Whatever Happened to Common Sense?

I’d thought I’d be telling you all about Portland for this blog, but two different severe medical emergencies in the family have me thinking it’s more important to keep to medical issues today.  Boy, Bear is a tremendous support. I’d previously blogged about the importance of friends and family in the face of your illness, now I see how important they are in the face of loved one’s (or in this case: ones’) illnesses. Let them in, boys and girls.  They need to be there in support of you as much as you need to be there in support of the one enduring the medical crisis.

Both of these beloved people are in hospitals, two different hospitals in two different states. I looked at the menu of the one in an Arizona hospital and realized that, while this unrestricted diet was tasty and enticing, it was sodium laden.  That reminded me of a Canadian study about the sodium content of hospital food there that I’d read recently. It’s an eye opener and made me wonder about just plain common sense

Hospital meals need to hold the salt

Prepared, processed foods often too high in sodium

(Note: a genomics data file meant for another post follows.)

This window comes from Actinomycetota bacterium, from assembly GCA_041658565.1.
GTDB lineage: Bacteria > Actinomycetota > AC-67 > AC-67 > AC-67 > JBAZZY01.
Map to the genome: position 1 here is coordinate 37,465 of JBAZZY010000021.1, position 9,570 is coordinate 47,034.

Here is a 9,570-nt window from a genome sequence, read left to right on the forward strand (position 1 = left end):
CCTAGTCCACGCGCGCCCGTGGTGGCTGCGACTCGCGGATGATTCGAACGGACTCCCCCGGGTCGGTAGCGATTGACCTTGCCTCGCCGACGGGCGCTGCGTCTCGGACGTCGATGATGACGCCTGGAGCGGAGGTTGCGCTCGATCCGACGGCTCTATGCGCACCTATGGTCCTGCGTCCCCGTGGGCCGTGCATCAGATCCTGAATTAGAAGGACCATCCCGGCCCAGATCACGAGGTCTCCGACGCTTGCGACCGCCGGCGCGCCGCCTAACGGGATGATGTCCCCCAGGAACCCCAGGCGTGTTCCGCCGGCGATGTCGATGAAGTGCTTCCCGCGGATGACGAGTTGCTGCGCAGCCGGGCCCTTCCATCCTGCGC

Jul 16, 2012   4:00 PM ET

Hospital patients are getting too much sodium in their food, CBC's Melanie Nagy reports.Salty hospital meals

Hospital patients get too much salt even when they’re on a sodium-restricted diet, says a Canadian study.

On average, Canadians consume 3,400 milligrams of sodium a day, which is 1,100 milligrams over the recommended levels. At least three-quarters of that sodium comes from processed foods.

Restricting sodium is particularly important for certain hospital patients, such as those with heart failure.

Registered dietitian and postdoctoral researcher JoAnne Arcand of the University of Toronto and her colleagues and Mount Sinai Hospital analyzed 84 standard menus for regular, diabetic and sodium-restricted diets at three hospitals in Ontario between 2010 and 2011.

“We demonstrated that hospital patient menus contain excessive levels of sodium,” the study’s authors concluded in a letter published in Monday’s online issue of the Archives of Internal Medicine. [I could not ascertain if they meant Monday, 7/23/12, or the previous Monday.  Sorry, folks.]